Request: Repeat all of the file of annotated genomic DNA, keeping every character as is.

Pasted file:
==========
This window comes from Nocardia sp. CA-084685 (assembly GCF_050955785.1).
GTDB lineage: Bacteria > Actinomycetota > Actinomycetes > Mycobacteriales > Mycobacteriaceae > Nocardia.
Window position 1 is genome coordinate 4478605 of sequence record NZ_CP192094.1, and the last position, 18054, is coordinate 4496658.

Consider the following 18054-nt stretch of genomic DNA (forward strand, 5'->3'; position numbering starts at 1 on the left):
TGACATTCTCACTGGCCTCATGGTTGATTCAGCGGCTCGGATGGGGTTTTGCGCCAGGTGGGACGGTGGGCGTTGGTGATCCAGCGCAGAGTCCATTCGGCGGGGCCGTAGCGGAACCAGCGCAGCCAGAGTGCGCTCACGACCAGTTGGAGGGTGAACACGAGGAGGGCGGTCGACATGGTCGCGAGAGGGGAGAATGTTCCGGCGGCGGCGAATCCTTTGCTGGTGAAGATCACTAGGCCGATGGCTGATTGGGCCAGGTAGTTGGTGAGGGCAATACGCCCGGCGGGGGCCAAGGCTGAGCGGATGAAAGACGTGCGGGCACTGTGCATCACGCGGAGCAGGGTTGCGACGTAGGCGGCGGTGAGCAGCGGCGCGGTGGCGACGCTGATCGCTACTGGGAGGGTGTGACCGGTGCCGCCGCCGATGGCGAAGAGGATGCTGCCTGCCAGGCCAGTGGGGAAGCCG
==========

This window comes from Nocardia sp. CA-084685 (assembly GCF_050955785.1).
GTDB lineage: Bacteria > Actinomycetota > Actinomycetes > Mycobacteriales > Mycobacteriaceae > Nocardia.
Window position 1 is genome coordinate 4478605 of sequence record NZ_CP192094.1, and the last position, 18054, is coordinate 4496658.

Consider the following 18054-nt stretch of genomic DNA (forward strand, 5'->3'; position numbering starts at 1 on the left):
TGACATTCTCACTGGCCTCATGGTTGATTCAGCGGCTCGGATGGGGTTTTGCGCCAGGTGGGACGGTGGGCGTTGGTGATCCAGCGCAGAGTCCATTCGGCGGGGCCGTAGCGGAACCAGCGCAGCCAGAGTGCGCTCACGACCAGTTGGAGGGTGAACACGAGGAGGGCGGTCGACATGGTCGCGAGAGGGGAGAATGTTCCGGCGGCGGCGAATCCTTTGCTGGTGAAGATCACTAGGCCGATGGCTGATTGGGCCAGGTAGTTGGTGAGGGCAATACGCCCGGCGGGGGCCAAGGCTGAGCGGATGAAAGACGTGCGGGCACTGTGCATCACGCGGAGCAGGGTTGCGACGTAGGCGGCGGTGAGCAGCGGCGCGGTGGCGACGCTGATCGCTACTGGGAGGGTGTGACCGGTGCCGCCGCCGATGGCGAAGAGGATGCTGCCTGCCAGGCCAGTGGGGAAGCCG